I am not sure if these self-described “conservative” candidates are having trouble finding them, but the common core standards aren’t top secret. You can view the English standards here and you can view the math standards here. I would really like someone to direct me to a standard they feel we should not adopt here in WGSD. Can anyone find something about sex education? And do the math standards really stop with Algebra 2? The answer to both of these questions is no.

Unfortunately, the politics of fear and the old saying “perception is reality” certainly apply here in Waterford Graded. For better or worse, the national, state and now local debate about the recently implemented common core standards has some community members concerned. Are these concerns based on fact or myth? Are the examples people post on the internet an example of common core or a simply a poorly worded question? Is common core the reason for the “new math” or has the new math already been around for 10 or 15 years?

Regardless of the answer to these questions, I have proposed a community forum to address these types of questions and concerns. In my approach to a community forum we would invite parents, community members, teachers, and students to bring their concerns to the school board and the superintendent at an open and public meeting. Everyone should also feel welcome to bring in examples of homework and teacher lessons that are causing them concern. They should also feel welcome to reference the actual standards (see above) that are causing them grief.

Again, I say this because so far I have not found a single common core standard referenced by anyone who has been raising a concern about the implementation of common core. Am I wrong to conclude that if someone has slated the removal of the common core standards as their primary campaign issue, then shouldn’t they at least reference one of the standards and explain why they feel it is bad for our kids?

Regardless, I think my approach to a public forum would be very informative for our community. As a community we alone know what is best for our students and only we should decide what they are taught. I also believe that if we hold a community forum in this manner a large percentage of us will all reach the same conclusion.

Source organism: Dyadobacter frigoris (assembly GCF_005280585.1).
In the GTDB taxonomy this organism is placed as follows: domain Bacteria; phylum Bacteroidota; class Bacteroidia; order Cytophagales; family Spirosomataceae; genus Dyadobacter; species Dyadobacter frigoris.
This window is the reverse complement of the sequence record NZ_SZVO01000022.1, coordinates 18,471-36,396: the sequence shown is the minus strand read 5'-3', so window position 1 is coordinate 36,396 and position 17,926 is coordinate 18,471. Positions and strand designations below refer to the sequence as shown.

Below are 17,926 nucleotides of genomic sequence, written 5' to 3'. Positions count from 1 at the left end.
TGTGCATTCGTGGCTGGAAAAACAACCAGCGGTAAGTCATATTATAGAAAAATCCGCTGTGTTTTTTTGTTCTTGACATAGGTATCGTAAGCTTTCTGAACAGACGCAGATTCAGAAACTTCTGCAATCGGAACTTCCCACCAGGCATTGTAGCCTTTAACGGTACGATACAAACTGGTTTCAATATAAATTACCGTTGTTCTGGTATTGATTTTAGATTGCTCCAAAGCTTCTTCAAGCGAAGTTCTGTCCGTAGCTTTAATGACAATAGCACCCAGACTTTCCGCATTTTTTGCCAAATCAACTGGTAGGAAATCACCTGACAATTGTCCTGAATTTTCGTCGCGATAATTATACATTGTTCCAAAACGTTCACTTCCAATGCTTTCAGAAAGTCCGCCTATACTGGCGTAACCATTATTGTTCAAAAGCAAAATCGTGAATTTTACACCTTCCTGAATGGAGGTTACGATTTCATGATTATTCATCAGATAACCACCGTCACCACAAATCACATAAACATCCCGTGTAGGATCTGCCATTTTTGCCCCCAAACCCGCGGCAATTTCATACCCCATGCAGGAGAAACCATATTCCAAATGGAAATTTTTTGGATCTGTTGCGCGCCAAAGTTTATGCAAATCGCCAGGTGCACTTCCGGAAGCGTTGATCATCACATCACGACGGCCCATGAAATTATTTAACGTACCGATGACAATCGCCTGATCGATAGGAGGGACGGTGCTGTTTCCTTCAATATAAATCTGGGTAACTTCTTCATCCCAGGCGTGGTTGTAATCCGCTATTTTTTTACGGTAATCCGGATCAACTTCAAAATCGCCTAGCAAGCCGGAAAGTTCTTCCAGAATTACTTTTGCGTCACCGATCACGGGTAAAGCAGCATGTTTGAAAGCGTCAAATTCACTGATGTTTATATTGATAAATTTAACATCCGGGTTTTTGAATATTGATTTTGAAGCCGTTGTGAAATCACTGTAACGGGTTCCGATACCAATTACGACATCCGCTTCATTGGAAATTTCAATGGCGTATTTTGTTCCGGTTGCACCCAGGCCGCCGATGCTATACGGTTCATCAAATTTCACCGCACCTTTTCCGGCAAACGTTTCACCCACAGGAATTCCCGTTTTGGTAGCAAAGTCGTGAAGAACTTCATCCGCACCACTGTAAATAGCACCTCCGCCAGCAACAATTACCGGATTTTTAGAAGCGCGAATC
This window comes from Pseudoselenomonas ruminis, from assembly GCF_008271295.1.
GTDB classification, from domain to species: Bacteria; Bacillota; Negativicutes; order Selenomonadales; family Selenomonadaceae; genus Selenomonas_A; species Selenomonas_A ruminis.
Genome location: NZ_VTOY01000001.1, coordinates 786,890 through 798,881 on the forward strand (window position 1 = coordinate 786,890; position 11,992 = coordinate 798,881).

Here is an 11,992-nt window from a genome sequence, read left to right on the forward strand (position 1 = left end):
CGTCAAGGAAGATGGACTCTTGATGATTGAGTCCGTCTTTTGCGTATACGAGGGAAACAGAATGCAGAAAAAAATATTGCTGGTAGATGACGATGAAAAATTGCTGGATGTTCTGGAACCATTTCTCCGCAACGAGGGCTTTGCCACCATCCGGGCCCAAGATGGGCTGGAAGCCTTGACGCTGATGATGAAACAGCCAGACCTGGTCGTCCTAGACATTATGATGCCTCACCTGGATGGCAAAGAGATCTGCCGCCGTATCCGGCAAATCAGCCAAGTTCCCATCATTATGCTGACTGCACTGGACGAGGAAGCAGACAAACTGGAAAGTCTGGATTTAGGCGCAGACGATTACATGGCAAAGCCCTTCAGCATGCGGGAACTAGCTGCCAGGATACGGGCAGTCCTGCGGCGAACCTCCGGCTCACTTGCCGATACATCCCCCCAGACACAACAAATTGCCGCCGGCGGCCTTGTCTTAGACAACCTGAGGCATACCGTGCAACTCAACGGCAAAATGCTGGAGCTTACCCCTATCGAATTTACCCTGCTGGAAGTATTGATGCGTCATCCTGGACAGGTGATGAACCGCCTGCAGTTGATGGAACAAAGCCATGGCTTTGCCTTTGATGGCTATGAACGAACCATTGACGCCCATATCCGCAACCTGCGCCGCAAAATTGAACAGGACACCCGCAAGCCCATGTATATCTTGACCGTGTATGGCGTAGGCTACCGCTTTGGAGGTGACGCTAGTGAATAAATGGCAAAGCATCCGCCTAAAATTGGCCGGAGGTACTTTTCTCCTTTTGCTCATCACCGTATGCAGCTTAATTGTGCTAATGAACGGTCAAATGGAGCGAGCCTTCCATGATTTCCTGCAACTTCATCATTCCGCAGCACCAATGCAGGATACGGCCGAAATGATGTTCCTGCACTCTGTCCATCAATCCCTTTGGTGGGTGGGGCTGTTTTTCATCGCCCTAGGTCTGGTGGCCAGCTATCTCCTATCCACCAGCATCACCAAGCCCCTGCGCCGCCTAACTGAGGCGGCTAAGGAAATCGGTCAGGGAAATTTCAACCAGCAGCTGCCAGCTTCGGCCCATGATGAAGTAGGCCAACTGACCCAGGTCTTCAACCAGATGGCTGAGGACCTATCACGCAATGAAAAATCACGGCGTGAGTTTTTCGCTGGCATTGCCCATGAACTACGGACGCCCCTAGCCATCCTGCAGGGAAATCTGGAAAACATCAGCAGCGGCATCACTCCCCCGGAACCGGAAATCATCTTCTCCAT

To read more about why common core is so confusing to many community members please read my article titled, “Number Sense is Common Sense“.

The Politics of Fear

My opponent’s flyer states, “We could have a 100% progressive school board, if we don’t get out the conservative vote”.  Wow, what exactly does that mean? Is a three year tax freeze promise, a common sense community forum to hash out common core, and an obvious guarantee to take the lowest cost health care plan really not conservative?

But then again, when I put myself in their shoes I start to see where they are coming from. After all, every candidate has to run on something. If I was a candidate that had never attended a single monthly school board meeting before filing election papers, and if I could not reference a single gripe about the common core standards (their primary campaign issue), and if my opponent had the knowledge and experience to promise a much more fiscally conservative approach to school taxes than I did, what would I do?

Personally, I just wouldn’t run for school board. But if someone in their shoes still felt it was their calling to run, if they were convinced that somebody had to stop the “progressives”, I guess that is exactly what they would run on. They would try to instill that fear in as many people as they could, even if they couldn’t articulate a single argument as to why that was in the community’s best interest.

Matt Kranich
March 2015